In the world of Wifi there cannot be multiple devices communicating at the same time wirelessly. This is because WiFi is “half duplex”, which means the wifi radio can only speak one direction at a time, one message at a time. In other words everything has to wait its turn. Even if your neighbours WiFi is using the same WiFi channel this will cause a delay on your WiFi.

WiFi’s Dividing Line

To save you time and keep things simple, there is the longer range, but slower WiFi (20-60Mbps). There is the shorter range, faster WiFi (Up to 300Mbps).

With a simple, single band router you’ll be getting real world speeds of about 20-60Mbps – this is with most cheap home WiFi routers.

If you have 30Mbps line or higher, you will want to have a dual channel or higher spec WiFi Router to make full use of your line. However keep in mind when you are close to the router you can make use of the shorter range, faster WiFi (5Ghz) as your device moves away from your router, the device will drop to the slower 20-60Mbps WiFi band (2.4Ghz).

So if you’re only seeing speeds of 20-60Mbps over WiFi you are probably not on the faster WiFi band. You can get around this by splitting out your WiFi names and having one for the longer range, slower WiFi, and another for the shorter range, faster WiFi.

Pro tip: Ignore the advertised speeds and general router marketing when it comes to speeds. These don’t represent the real world speeds you would expect when using it.

4 – How many devices do you have on your network?

Most cheap routers tend to start freaking out with more than 10 devices. So imagine 5 people with a laptop and a smartphone – there goes your WiFi.

Weirdly Easy Tips for Faster WiFi:

  • On 2.4Ghz Wifi, use channels 1, 6 or 11 :

“Non-overlapping channels (1,6,11) work better than overlapping channels. With overlapping channels, you step on each other and can’t do anything about it. With non-overlapping channels, you see each other and share the bandwidth.”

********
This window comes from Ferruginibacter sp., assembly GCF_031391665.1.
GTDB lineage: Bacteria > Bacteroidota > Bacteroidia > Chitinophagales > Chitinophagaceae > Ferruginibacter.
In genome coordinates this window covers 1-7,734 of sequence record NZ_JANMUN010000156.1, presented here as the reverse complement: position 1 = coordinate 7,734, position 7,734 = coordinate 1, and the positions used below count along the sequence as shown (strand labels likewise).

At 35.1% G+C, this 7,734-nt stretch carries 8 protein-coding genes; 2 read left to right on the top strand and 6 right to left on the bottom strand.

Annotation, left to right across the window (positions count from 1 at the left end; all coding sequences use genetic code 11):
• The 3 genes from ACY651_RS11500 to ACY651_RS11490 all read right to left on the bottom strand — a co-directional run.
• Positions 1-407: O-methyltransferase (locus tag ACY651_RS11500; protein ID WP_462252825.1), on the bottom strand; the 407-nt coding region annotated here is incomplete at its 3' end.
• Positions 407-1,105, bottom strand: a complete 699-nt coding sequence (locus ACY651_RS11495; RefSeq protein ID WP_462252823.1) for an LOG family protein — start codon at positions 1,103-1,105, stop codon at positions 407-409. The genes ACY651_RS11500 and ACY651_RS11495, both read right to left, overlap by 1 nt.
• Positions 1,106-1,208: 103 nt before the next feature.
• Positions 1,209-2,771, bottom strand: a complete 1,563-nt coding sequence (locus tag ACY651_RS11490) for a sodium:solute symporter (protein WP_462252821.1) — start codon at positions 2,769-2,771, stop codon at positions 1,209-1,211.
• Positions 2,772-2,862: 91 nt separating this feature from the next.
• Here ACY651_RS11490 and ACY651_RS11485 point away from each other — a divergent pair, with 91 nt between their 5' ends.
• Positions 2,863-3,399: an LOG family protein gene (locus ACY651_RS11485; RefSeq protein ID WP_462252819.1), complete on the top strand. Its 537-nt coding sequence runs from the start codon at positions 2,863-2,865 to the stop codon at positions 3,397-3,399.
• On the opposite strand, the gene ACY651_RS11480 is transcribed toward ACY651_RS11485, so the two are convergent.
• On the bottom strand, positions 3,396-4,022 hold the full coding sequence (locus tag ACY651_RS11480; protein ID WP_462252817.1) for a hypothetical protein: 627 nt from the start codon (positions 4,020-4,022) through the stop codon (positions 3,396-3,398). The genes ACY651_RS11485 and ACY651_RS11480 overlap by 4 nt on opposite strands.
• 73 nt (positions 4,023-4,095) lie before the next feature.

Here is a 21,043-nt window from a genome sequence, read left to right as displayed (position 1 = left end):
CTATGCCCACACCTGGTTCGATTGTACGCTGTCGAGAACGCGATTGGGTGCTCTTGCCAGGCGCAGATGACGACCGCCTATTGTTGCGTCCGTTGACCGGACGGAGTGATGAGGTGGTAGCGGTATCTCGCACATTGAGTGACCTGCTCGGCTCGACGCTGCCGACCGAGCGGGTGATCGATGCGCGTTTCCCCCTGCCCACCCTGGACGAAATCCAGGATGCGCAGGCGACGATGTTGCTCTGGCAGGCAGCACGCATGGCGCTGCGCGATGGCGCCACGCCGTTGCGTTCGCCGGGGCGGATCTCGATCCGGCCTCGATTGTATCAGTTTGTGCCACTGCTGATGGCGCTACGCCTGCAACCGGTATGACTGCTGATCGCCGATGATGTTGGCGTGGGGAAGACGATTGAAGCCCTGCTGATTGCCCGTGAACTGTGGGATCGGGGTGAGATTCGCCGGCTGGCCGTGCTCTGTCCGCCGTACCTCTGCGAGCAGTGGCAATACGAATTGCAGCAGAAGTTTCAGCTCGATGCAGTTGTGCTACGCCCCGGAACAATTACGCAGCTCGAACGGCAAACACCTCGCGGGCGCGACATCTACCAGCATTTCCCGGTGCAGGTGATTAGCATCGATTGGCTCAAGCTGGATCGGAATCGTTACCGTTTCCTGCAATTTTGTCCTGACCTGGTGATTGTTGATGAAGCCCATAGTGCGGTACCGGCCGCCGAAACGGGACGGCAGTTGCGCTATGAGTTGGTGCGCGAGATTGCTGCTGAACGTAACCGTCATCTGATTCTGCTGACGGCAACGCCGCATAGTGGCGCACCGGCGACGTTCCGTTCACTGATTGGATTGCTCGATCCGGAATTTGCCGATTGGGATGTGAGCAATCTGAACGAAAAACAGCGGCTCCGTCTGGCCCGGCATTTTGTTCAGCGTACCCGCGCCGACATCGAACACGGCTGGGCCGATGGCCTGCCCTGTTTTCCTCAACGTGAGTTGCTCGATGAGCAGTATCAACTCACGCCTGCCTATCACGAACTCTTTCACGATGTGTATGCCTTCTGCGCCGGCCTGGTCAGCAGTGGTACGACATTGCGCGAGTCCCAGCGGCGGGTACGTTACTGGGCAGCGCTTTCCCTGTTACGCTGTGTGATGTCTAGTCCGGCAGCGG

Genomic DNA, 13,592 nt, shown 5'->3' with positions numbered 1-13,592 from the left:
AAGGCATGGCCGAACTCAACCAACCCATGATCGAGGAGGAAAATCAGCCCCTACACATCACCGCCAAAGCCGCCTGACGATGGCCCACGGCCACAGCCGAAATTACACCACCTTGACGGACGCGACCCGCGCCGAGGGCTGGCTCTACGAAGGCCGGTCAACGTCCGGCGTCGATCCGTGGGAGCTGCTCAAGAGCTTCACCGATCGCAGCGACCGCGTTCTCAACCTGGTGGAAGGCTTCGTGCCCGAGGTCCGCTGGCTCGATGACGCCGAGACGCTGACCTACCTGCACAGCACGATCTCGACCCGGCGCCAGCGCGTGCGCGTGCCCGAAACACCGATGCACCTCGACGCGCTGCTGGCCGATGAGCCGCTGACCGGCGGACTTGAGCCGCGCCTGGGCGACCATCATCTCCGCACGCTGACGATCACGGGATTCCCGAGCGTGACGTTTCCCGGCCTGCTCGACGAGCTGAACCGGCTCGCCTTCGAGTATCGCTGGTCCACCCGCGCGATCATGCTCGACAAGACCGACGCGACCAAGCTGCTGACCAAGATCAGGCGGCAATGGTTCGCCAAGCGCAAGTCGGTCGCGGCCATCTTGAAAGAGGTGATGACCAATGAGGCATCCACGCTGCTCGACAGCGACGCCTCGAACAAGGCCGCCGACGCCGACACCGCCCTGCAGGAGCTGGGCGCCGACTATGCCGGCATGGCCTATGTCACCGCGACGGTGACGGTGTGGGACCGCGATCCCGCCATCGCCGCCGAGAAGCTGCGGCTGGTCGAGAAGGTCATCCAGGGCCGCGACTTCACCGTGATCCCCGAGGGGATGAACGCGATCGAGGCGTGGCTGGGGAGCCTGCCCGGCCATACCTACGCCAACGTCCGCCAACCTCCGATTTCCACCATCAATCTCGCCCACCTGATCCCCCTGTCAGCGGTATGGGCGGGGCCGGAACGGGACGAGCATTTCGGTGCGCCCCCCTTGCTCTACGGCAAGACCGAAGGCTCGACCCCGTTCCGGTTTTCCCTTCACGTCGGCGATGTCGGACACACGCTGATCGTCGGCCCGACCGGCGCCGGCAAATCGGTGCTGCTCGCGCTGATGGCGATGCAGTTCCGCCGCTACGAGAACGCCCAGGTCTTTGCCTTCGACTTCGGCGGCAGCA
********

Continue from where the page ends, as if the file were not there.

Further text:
• For 2.4Ghz Wifi use a 20MHz channel width
  • For 5Ghz Wifi you can use 40MHz or 80MHz channel width and just check to see if anybody else is using the same channels near you
  • Pro Tip: If you get enterprise / pro-grade WiFi you get access to channels home kit doesn’t have – the easiest way to avoid WiFi traffic congestion
  • Use a wifi scanner app like iStumbler or WiFiman on Android to see which channels have the least activity
  • If you have a Mac laptop – consider getting this app: iAnalyzeWifi
  • If you have a WiFI router with 2 antennas turn one antenna 90deg (make one vertical and one horizontal). This is because of the orientation of the radio waves. Laptops antennas are horizontal, phones are vertical, so having aerials on your WiFi router both ways makes it more likely that there is a radio wave aligned to your device.
  • If you have a WiFi router with 4 antennas, point them all upwards
  • Make sure you use WPA2 encryption
  • Choose a secure password for your WiFi
  • On macOS, hold down the Alt key and click on the wifi icon top right in the menu bar to see details about your wifi network status

5 – Can You Run Your WiFi During Loadshedding?

The short answer is YES. If you have backup power and nothing goes wrong with the backup power on the fibre networks you can enjoy fibre internet during load shedding. Read more about this in our Fibre during loadshedding guide.

As you can see there are many factors than work together to contribute to the perfect WiFi network for fibre internet. How large an area you want to cover, how fast your internet is and how busy your WiFi network is going to be, but with these tips you should be more empowered to make the most our of your home WiFi.